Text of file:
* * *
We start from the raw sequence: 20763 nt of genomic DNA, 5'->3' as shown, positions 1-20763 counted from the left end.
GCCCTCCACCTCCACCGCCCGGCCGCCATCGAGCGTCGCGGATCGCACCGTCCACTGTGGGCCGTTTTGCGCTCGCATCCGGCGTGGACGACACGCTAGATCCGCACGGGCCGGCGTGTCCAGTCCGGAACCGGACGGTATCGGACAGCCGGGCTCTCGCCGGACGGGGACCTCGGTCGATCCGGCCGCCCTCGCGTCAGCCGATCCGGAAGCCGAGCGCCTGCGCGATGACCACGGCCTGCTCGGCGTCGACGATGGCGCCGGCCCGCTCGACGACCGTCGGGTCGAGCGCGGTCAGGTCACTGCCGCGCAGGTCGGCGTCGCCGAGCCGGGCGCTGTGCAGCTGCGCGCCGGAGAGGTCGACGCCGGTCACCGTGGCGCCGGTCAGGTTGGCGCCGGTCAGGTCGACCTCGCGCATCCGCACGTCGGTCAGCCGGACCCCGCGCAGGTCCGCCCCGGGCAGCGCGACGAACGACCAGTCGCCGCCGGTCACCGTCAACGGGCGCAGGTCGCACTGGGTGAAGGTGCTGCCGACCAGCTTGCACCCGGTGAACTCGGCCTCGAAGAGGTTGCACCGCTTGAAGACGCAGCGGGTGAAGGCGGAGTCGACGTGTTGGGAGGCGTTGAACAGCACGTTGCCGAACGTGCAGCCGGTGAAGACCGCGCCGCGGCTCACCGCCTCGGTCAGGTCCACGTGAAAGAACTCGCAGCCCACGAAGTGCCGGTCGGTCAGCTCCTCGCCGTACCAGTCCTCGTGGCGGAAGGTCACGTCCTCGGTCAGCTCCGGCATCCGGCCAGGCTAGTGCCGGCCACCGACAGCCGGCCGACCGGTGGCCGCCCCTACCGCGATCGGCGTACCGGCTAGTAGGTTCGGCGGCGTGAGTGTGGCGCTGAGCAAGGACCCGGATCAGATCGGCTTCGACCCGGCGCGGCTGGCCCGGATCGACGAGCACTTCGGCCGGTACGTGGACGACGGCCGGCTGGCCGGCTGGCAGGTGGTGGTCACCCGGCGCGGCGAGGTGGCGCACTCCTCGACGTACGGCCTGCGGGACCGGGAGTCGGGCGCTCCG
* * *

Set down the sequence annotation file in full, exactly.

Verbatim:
We start from the raw sequence: 20763 nt of genomic DNA, 5'->3' as shown, positions 1-20763 counted from the left end.
GCCCTCCACCTCCACCGCCCGGCCGCCATCGAGCGTCGCGGATCGCACCGTCCACTGTGGGCCGTTTTGCGCTCGCATCCGGCGTGGACGACACGCTAGATCCGCACGGGCCGGCGTGTCCAGTCCGGAACCGGACGGTATCGGACAGCCGGGCTCTCGCCGGACGGGGACCTCGGTCGATCCGGCCGCCCTCGCGTCAGCCGATCCGGAAGCCGAGCGCCTGCGCGATGACCACGGCCTGCTCGGCGTCGACGATGGCGCCGGCCCGCTCGACGACCGTCGGGTCGAGCGCGGTCAGGTCACTGCCGCGCAGGTCGGCGTCGCCGAGCCGGGCGCTGTGCAGCTGCGCGCCGGAGAGGTCGACGCCGGTCACCGTGGCGCCGGTCAGGTTGGCGCCGGTCAGGTCGACCTCGCGCATCCGCACGTCGGTCAGCCGGACCCCGCGCAGGTCCGCCCCGGGCAGCGCGACGAACGACCAGTCGCCGCCGGTCACCGTCAACGGGCGCAGGTCGCACTGGGTGAAGGTGCTGCCGACCAGCTTGCACCCGGTGAACTCGGCCTCGAAGAGGTTGCACCGCTTGAAGACGCAGCGGGTGAAGGCGGAGTCGACGTGTTGGGAGGCGTTGAACAGCACGTTGCCGAACGTGCAGCCGGTGAAGACCGCGCCGCGGCTCACCGCCTCGGTCAGGTCCACGTGAAAGAACTCGCAGCCCACGAAGTGCCGGTCGGTCAGCTCCTCGCCGTACCAGTCCTCGTGGCGGAAGGTCACGTCCTCGGTCAGCTCCGGCATCCGGCCAGGCTAGTGCCGGCCACCGACAGCCGGCCGACCGGTGGCCGCCCCTACCGCGATCGGCGTACCGGCTAGTAGGTTCGGCGGCGTGAGTGTGGCGCTGAGCAAGGACCCGGATCAGATCGGCTTCGACCCGGCGCGGCTGGCCCGGATCGACGAGCACTTCGGCCGGTACGTGGACGACGGCCGGCTGGCCGGCTGGCAGGTGGTGGTCACCCGGCGCGGCGAGGTGGCGCACTCCTCGACGTACGGCCTGCGGGACCGGGAGTCGGGCGCTCCG